International Paper Co. agreed to transfer $1.3 billion in pension liabilities to a unit of Prudential Financial Inc. in a maneuver used by companies with pension plans to limit their exposure to volatility in markets and interest rates.
The Memphis, Tenn., paper company on Monday said it would buy a group annuity contract from Prudential Insurance, which will assume responsibility for pension benefits and annuity administration for about 45,000 former International Paper employees and beneficiaries.
Continue Reading Below
The move will reduce International Paper's $14 billion in U.S. qualified pension plan liabilities by about 9%. The company expects the transaction to close this week.
"We think there are pieces of our pension plan that ultimately could be carved out and managed by others, reducing our risk, potentially where it's opportunistic for these insurance companies," finance chief Glenn Landau said in an interview with CFO Journal last month.
"We have an underfunded pension as many companies at our age have," he said, adding that the company has been making voluntary contributions to reduce that shortfall in recent years.
The swings in the value of International Paper's pension plan, and therefore the company's obligations to it, can have an effect on the balance sheet and even the company's credit rating, he explained. One way to reduce that impact is to have more of the pension plan invested in fixed-income assets like government bonds that produce steady returns, he said.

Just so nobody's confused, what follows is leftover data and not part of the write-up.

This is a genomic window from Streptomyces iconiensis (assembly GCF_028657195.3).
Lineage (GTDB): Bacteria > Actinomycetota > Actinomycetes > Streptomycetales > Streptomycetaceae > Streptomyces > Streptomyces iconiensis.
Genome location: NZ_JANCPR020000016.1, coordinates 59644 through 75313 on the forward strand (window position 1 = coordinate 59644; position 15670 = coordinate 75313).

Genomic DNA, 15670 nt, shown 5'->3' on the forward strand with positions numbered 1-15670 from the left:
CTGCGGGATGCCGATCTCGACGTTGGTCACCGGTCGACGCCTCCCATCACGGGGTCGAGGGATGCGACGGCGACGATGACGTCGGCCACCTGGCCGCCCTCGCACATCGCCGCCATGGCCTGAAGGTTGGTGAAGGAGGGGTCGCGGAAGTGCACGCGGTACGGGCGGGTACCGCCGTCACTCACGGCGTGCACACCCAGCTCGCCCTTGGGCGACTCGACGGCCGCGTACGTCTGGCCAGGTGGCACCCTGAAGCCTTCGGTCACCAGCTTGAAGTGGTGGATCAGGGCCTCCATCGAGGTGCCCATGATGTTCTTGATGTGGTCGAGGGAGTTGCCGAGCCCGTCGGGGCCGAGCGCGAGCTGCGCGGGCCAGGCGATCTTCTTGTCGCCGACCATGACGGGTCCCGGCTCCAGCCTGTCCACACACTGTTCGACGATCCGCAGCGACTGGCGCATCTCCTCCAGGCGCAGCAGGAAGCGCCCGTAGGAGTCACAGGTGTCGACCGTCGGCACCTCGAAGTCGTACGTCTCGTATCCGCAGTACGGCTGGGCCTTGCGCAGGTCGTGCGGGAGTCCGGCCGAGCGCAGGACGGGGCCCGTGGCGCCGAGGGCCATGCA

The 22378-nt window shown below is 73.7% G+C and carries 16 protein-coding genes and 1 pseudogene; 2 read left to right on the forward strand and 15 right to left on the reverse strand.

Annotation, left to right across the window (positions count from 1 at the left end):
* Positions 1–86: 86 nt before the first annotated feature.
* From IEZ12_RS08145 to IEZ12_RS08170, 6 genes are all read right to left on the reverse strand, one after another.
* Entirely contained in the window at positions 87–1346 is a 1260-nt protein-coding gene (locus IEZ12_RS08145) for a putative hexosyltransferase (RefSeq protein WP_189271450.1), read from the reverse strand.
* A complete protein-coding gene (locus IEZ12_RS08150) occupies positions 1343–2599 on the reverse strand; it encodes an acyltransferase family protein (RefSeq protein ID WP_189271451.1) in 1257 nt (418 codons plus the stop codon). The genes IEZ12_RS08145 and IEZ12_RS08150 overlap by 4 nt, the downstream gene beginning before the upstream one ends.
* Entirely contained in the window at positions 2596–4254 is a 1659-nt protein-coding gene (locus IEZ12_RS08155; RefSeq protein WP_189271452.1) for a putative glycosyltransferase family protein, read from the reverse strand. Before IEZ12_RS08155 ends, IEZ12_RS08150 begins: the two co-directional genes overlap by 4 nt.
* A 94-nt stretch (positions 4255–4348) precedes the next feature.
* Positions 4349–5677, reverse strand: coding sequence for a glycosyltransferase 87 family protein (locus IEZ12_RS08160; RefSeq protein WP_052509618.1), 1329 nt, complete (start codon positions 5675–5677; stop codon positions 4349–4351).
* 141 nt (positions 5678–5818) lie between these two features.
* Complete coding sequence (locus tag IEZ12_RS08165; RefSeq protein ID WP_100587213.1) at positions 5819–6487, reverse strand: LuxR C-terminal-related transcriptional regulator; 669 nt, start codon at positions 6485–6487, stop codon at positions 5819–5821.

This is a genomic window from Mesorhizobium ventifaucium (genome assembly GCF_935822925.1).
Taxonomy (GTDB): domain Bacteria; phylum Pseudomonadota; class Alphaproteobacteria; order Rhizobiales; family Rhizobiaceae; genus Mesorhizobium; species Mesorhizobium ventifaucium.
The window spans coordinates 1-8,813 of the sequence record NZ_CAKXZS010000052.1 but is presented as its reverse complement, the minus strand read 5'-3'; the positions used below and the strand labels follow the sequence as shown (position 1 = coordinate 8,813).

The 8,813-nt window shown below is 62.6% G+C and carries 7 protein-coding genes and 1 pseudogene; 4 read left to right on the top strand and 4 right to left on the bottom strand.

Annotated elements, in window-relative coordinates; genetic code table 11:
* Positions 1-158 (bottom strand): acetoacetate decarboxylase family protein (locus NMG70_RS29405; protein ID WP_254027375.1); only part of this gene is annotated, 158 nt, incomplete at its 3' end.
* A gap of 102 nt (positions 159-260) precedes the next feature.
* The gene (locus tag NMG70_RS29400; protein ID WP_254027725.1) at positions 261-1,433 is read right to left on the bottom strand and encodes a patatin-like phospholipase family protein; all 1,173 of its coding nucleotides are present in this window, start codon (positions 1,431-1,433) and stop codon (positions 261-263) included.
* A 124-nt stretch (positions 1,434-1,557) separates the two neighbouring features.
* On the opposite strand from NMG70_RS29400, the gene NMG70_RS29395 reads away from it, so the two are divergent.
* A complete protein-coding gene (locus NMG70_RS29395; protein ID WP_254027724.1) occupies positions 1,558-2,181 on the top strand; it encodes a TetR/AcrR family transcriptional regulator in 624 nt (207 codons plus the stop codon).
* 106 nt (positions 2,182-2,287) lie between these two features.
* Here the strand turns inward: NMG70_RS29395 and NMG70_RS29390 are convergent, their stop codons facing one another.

"Volatility in a pension that is almost half the size of the company's overall market cap is big," he said.
International Paper said the deal won't change benefits for any plan participant. The company said Prudential will be administering benefits for former employees and beneficiaries who receive less than $450 in monthly payments.
The company expects to incur a $400 million pretax pension-settlement expense in the fourth quarter related to the transaction.
Pension-risk transfers have become increasingly common among large companies, and they may become more prominent as interest rates rise, making it less expensive for employers to offload pension obligations. While Prudential has led the insurance industry with high-profile pension-risk deals, MetLife Inc. and smaller insurers have also gotten involved.
Prudential said it makes more than $10 billion in pension payments to more than 1 million retirees and their beneficiaries each year. Other companies who have transferred obligations to Prudential include General Motors Co., Verizon Communications Inc., Kimberly-Clark Corp. and J.C. Penney Co.
International Paper employs about 55,000 people. Shares in the company, up 7.5% so far this year, rose 0.3% to $57 in morning trading.
Write to Cara Lombardo at firstname.lastname@example.org and Tatyana Shumsky at email@example.com
(END) Dow Jones Newswires
October 02, 2017 11:00 ET (15:00 GMT)